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Trailblazer – First Female Executive Officer aboard USS Constitution

USS Constitution, berthed in Boston, Massachusetts, is the world’s oldest commissioned warship afloat and America’s Ship of State. Built in 1797, she and her crew fought in the War of 1812 and participated in antislavery patrols off the coast of Africa prior to the US Civil War.

Commander Claire Bloom joined the crew of USS Constitution in 1996, she was the first female Navy officer to do so. At just shy of 200 years, Old Ironsides welcomed its first female Sailor onboard. Denise Krepp, NHHC’s Director Action Group, sat down with Cmdr. Bloom and asked her about her trailblazing experience.

U.S. Navy photo

Q: Why did you join the Navy?

Bloom: When I was 34 years old I was getting very bored working for the company that I’d been working for for three years. I decided that I needed to do something different, and that if my job wasn’t different, at least with the military I would be moving from one place to another. So I went down to join the Army, but I couldn’t find the Army recruiting office. I asked the Navy recruiter where the Army recruiting office was, and he directed me, but said “if you don’t like what they say you come back and talk to me.” I did not like what the Army recruiter had to say, so I went back to the Navy recruiter and said, OK tell me what you can do for me.  He hooked me up with a couple of officer recruiters and the rest is history!

Q: What was your first job in the Navy?

Bloom: After I finished Officer Candidate School, my first assignment was at the Fleet Intelligence Center, Europe and Atlantic in Norfolk, Virginia. I selected that job because it was supposed to be a computer job. It was 1981 and I was anxious to learn how to do some cool things with computers. But of course, when I got to the command, the commanding officer had other plans for me. He assigned me to the order of battle department where I was responsible for keeping count of ships, airplanes, submarines, etc., and watching out for sinkings, crashes, and other events that occurred to the naval equipment of various navies. I worked with a great group of people. We had a lot of fun and I learned all kinds of wonderful interesting new things.

Q: What are some other roles you held, leading up to your time on USS Constitution?

Bloom: Working in the women’s policy department, I was the Deputy Director of Women’s Policy, was probably one of the greatest jobs that I had, amongst a lot of very cool jobs. I worked directly under Kathy Bruyere, who worked directly for Admiral Boorda when he was a Chief of Naval Personnel. Our job was to advise him and advise the Secretary of the Navy on how they could implement policies for the advancement of women in the Navy. It was tremendously exciting times and we were responsible for getting the first women assigned to combatants, which was for us, a very big deal.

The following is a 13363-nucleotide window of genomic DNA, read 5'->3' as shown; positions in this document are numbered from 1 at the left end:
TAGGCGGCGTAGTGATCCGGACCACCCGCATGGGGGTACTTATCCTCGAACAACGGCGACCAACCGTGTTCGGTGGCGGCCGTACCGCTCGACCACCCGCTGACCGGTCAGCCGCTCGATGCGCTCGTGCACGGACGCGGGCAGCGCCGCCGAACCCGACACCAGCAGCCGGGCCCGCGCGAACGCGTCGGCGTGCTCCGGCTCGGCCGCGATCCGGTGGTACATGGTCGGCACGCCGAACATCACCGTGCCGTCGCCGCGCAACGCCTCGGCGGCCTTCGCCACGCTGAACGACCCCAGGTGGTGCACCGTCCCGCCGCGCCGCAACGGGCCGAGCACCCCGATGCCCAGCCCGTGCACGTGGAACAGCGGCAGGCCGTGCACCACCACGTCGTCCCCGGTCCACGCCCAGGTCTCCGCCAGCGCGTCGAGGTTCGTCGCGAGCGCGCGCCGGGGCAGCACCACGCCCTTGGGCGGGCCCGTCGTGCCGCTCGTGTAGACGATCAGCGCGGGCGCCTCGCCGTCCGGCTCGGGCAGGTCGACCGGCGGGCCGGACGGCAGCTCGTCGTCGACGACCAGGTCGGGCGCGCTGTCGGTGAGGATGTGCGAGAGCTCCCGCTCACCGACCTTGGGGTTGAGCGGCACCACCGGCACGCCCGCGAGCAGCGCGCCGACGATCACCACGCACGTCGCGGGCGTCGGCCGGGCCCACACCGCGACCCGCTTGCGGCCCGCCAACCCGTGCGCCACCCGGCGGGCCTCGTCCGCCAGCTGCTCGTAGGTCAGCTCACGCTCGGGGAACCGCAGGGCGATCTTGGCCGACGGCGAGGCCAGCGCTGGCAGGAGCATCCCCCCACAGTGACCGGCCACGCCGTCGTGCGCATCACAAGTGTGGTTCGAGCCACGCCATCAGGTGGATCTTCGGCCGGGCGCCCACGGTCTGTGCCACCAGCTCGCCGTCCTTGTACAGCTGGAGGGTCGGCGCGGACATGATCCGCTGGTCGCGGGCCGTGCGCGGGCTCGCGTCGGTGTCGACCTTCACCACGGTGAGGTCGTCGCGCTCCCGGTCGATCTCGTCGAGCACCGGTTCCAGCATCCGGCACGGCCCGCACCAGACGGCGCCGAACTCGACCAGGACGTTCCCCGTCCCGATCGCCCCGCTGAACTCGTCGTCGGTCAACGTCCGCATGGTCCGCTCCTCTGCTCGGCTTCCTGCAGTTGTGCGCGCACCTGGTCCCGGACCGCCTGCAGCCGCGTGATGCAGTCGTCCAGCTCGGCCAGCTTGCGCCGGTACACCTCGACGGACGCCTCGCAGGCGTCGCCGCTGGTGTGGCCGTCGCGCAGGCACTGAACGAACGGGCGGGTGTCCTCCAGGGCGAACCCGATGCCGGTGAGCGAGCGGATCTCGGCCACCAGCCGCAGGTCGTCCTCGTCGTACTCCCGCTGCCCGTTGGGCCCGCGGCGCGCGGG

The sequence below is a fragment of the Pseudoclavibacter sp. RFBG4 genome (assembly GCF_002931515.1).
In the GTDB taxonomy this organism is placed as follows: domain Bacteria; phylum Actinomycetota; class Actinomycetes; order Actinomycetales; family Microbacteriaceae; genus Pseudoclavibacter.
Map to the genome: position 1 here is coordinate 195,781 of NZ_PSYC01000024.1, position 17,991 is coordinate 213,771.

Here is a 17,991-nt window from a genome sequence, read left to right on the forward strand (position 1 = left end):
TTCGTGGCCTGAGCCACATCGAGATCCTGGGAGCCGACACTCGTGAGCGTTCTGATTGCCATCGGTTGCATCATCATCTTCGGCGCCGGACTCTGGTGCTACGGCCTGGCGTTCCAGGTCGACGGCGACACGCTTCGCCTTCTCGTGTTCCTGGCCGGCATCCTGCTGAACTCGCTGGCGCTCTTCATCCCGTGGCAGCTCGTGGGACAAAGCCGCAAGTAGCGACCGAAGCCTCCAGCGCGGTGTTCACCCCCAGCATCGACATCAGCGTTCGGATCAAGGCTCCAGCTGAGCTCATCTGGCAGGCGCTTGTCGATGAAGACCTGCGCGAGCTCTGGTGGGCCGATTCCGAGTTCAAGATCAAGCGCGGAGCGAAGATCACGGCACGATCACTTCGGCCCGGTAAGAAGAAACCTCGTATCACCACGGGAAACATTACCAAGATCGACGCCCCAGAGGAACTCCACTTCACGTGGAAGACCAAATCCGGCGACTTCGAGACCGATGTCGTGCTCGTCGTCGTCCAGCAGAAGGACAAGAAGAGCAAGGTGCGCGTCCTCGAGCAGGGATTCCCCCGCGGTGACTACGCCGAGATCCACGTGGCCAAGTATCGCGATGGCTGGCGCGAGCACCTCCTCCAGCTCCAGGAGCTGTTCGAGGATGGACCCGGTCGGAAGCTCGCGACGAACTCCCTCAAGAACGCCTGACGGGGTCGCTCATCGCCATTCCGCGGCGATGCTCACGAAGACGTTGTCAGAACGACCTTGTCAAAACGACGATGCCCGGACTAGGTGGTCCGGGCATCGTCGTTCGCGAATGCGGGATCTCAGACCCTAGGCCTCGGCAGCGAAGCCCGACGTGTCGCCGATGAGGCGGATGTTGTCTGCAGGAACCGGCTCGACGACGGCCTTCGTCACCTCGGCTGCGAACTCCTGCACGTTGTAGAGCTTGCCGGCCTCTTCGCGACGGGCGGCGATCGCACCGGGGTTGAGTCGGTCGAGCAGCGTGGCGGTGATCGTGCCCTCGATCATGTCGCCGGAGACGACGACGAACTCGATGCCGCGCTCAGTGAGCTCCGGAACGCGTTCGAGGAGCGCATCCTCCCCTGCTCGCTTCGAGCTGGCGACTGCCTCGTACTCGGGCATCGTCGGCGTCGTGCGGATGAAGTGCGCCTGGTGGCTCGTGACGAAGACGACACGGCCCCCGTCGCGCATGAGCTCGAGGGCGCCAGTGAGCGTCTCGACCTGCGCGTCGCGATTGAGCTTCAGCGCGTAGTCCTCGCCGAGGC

Q: What was it like to be the first female officer of USS Constitution?

Bloom: Being the first female officer on USS Constitution was incredible, and by far, my favorite job of all the cool jobs I had in the military. As the executive officer, I was directly responsible for the planning and implementation of the plan when we sailed the ship for the first time in 116 years. There is nothing cooler than that – taking Old Ironsides out on her own power. I worked with a tremendous crew of roughly 60 Sailors, one command senior chief, and one commanding officer. I was his executive officer, second in command. I am still in touch with many of the sailors from the Constitution, and we had a 20-year reunion in 2017. It was a tremendous opportunity, and one I will never forget.

U.S. Navy photo

Q: If you could go back in time, what job would you have asked for in the Navy and why?

Bloom: I honestly believe that the jobs that I had were the best in the Navy, and I couldn’t ask for anything better. Absolutely the job on Constitution was the pinnacle of my career and the job from which I retired in 1998.

Q: What advice do you have for women serving in the Navy now?

Bloom: I think the advice that I have for women in the Navy is the same advice that I would have for everybody in the Navy. I don’t think there should be separate advice for women as opposed to men, or separate jobs for women as opposed to men, or separate anything for women than for men. That being said I would tell everyone serving in the Navy to look around them and to do the very best they can, remember that they are a team and operate as a team. They should look to their leaders for advice but don’t be afraid to tell your chain of command if you think something could be better or could be improved. Mostly just do your absolute best, and expect that it’s going to be hard work, but that the rewards will be worth it.